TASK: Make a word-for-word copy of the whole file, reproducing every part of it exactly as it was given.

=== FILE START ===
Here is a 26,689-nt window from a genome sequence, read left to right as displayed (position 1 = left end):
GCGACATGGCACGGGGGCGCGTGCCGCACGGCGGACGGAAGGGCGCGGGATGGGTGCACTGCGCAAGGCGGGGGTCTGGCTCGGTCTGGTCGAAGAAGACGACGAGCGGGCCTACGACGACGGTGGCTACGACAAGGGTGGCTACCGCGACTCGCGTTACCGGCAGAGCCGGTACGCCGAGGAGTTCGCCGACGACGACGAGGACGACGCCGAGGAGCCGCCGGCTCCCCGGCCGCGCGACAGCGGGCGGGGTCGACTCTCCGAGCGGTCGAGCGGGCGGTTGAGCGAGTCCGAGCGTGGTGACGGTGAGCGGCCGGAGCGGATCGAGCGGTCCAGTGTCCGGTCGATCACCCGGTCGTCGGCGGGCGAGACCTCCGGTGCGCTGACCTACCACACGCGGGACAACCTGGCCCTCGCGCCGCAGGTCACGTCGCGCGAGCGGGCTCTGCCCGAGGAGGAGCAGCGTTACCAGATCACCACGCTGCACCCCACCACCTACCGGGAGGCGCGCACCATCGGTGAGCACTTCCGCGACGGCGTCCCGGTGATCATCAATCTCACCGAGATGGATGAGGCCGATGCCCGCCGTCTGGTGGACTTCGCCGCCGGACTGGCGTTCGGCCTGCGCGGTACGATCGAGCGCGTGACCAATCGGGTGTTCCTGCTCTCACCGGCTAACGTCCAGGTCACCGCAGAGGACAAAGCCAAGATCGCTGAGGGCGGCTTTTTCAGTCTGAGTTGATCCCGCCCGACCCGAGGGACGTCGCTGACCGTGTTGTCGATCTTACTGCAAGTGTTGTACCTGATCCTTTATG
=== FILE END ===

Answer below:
Here is a 26,689-nt window from a genome sequence, read left to right as displayed (position 1 = left end):
GCGACATGGCACGGGGGCGCGTGCCGCACGGCGGACGGAAGGGCGCGGGATGGGTGCACTGCGCAAGGCGGGGGTCTGGCTCGGTCTGGTCGAAGAAGACGACGAGCGGGCCTACGACGACGGTGGCTACGACAAGGGTGGCTACCGCGACTCGCGTTACCGGCAGAGCCGGTACGCCGAGGAGTTCGCCGACGACGACGAGGACGACGCCGAGGAGCCGCCGGCTCCCCGGCCGCGCGACAGCGGGCGGGGTCGACTCTCCGAGCGGTCGAGCGGGCGGTTGAGCGAGTCCGAGCGTGGTGACGGTGAGCGGCCGGAGCGGATCGAGCGGTCCAGTGTCCGGTCGATCACCCGGTCGTCGGCGGGCGAGACCTCCGGTGCGCTGACCTACCACACGCGGGACAACCTGGCCCTCGCGCCGCAGGTCACGTCGCGCGAGCGGGCTCTGCCCGAGGAGGAGCAGCGTTACCAGATCACCACGCTGCACCCCACCACCTACCGGGAGGCGCGCACCATCGGTGAGCACTTCCGCGACGGCGTCCCGGTGATCATCAATCTCACCGAGATGGATGAGGCCGATGCCCGCCGTCTGGTGGACTTCGCCGCCGGACTGGCGTTCGGCCTGCGCGGTACGATCGAGCGCGTGACCAATCGGGTGTTCCTGCTCTCACCGGCTAACGTCCAGGTCACCGCAGAGGACAAAGCCAAGATCGCTGAGGGCGGCTTTTTCAGTCTGAGTTGATCCCGCCCGACCCGAGGGACGTCGCTGACCGTGTTGTCGATCTTACTGCAAGTGTTGTACCTGATCCTTTATG